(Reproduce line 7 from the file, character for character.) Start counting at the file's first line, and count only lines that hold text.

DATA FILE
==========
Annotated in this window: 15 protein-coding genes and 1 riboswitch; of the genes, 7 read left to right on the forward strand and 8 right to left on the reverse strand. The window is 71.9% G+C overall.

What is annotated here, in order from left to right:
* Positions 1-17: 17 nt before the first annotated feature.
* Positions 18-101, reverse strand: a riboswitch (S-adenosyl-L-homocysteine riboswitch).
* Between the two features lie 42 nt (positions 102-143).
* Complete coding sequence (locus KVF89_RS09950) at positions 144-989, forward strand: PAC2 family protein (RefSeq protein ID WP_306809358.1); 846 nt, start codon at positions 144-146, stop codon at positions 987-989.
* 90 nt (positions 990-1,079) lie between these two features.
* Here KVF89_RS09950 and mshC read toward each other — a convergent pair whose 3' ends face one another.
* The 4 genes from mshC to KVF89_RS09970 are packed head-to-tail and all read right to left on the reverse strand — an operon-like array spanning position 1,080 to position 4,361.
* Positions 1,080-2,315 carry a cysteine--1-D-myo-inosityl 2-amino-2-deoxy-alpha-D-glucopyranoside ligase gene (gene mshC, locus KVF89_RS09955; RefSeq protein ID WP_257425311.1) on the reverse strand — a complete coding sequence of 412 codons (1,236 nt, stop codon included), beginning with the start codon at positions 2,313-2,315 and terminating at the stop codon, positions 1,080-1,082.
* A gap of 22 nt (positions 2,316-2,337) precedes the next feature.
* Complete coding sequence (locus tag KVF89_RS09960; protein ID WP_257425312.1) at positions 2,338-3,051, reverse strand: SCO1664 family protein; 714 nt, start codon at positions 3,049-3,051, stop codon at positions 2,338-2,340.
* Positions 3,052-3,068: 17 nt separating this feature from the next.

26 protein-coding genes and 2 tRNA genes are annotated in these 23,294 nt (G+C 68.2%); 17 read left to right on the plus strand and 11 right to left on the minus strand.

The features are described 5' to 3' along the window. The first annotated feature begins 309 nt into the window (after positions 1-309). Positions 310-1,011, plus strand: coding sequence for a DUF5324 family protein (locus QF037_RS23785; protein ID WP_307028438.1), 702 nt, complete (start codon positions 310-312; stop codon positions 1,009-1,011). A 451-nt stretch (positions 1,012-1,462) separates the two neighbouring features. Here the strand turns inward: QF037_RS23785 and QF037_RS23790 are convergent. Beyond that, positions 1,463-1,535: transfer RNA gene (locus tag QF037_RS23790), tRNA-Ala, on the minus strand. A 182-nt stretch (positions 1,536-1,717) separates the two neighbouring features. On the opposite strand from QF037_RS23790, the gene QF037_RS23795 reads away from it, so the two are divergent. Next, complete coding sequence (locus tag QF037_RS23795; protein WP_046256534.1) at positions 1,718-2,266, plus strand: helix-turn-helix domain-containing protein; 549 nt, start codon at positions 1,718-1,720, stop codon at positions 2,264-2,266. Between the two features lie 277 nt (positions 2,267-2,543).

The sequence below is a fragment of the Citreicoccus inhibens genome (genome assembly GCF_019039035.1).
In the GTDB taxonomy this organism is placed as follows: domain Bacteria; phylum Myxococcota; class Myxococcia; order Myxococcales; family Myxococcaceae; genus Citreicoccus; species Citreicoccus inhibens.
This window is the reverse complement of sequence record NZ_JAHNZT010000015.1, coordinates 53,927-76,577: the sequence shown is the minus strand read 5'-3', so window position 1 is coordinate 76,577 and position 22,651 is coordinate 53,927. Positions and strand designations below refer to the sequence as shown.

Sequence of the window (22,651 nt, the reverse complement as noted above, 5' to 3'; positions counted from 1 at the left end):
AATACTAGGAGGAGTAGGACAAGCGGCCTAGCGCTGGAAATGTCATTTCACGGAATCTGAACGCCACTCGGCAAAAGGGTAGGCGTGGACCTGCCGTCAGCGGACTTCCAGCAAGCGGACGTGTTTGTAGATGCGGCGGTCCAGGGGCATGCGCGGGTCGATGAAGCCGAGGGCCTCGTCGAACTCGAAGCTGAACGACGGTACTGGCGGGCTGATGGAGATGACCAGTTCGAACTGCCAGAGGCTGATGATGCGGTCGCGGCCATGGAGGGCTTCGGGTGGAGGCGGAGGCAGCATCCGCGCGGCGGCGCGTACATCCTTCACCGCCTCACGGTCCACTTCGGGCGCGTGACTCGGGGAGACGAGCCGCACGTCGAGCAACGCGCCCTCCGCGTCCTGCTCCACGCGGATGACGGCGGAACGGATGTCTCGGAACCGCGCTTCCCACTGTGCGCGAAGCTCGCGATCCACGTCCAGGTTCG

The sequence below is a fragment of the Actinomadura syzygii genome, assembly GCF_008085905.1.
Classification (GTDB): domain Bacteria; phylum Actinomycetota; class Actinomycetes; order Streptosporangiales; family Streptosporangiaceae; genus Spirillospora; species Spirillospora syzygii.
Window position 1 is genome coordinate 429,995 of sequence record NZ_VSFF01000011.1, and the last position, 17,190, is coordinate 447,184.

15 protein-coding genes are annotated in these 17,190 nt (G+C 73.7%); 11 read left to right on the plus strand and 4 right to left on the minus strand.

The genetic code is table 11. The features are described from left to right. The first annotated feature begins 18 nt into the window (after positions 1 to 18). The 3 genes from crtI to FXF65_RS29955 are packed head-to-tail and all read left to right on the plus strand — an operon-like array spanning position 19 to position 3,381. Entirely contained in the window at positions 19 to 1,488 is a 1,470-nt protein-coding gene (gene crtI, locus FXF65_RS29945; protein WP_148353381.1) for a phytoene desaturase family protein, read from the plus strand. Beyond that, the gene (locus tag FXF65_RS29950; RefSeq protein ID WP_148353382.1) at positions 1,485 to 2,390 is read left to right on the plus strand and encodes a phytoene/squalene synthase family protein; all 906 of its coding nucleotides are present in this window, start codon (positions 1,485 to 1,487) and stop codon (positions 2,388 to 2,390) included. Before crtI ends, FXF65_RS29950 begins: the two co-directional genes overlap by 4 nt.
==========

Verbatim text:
* 90 nt (positions 990-1,079) lie between these two features.